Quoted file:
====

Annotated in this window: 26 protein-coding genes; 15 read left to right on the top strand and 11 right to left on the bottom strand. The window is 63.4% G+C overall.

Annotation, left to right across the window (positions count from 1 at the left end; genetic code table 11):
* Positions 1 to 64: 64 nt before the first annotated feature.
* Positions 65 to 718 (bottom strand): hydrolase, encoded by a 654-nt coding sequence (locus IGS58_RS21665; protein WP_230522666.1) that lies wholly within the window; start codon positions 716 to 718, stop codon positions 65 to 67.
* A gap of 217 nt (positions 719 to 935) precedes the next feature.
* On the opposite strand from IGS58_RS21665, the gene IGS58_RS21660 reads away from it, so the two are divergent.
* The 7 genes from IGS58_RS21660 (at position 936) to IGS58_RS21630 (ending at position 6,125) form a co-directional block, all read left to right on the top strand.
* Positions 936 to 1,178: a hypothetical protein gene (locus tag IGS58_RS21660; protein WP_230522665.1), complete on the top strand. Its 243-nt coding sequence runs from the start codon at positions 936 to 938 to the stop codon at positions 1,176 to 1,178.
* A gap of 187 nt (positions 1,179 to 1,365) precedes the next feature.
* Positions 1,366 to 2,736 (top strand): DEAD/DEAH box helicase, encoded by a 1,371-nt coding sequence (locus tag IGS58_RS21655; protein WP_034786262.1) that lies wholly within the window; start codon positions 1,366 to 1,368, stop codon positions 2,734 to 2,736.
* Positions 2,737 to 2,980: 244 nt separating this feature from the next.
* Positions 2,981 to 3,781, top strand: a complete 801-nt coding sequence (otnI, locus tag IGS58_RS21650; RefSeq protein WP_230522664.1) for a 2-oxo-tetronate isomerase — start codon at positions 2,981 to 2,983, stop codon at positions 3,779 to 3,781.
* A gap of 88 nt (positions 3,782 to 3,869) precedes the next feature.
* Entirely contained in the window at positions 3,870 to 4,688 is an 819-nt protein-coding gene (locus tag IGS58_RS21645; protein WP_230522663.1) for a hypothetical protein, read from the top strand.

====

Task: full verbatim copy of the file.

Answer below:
Annotated in this window: 26 protein-coding genes; 15 read left to right on the top strand and 11 right to left on the bottom strand. The window is 63.4% G+C overall.

Annotation, left to right across the window (positions count from 1 at the left end; genetic code table 11):
* Positions 1 to 64: 64 nt before the first annotated feature.
* Positions 65 to 718 (bottom strand): hydrolase, encoded by a 654-nt coding sequence (locus IGS58_RS21665; protein WP_230522666.1) that lies wholly within the window; start codon positions 716 to 718, stop codon positions 65 to 67.
* A gap of 217 nt (positions 719 to 935) precedes the next feature.
* On the opposite strand from IGS58_RS21665, the gene IGS58_RS21660 reads away from it, so the two are divergent.
* The 7 genes from IGS58_RS21660 (at position 936) to IGS58_RS21630 (ending at position 6,125) form a co-directional block, all read left to right on the top strand.
* Positions 936 to 1,178: a hypothetical protein gene (locus tag IGS58_RS21660; protein WP_230522665.1), complete on the top strand. Its 243-nt coding sequence runs from the start codon at positions 936 to 938 to the stop codon at positions 1,176 to 1,178.
* A gap of 187 nt (positions 1,179 to 1,365) precedes the next feature.
* Positions 1,366 to 2,736 (top strand): DEAD/DEAH box helicase, encoded by a 1,371-nt coding sequence (locus tag IGS58_RS21655; protein WP_034786262.1) that lies wholly within the window; start codon positions 1,366 to 1,368, stop codon positions 2,734 to 2,736.
* Positions 2,737 to 2,980: 244 nt separating this feature from the next.
* Positions 2,981 to 3,781, top strand: a complete 801-nt coding sequence (otnI, locus tag IGS58_RS21650; RefSeq protein WP_230522664.1) for a 2-oxo-tetronate isomerase — start codon at positions 2,981 to 2,983, stop codon at positions 3,779 to 3,781.
* A gap of 88 nt (positions 3,782 to 3,869) precedes the next feature.
* Entirely contained in the window at positions 3,870 to 4,688 is an 819-nt protein-coding gene (locus tag IGS58_RS21645; protein WP_230522663.1) for a hypothetical protein, read from the top strand.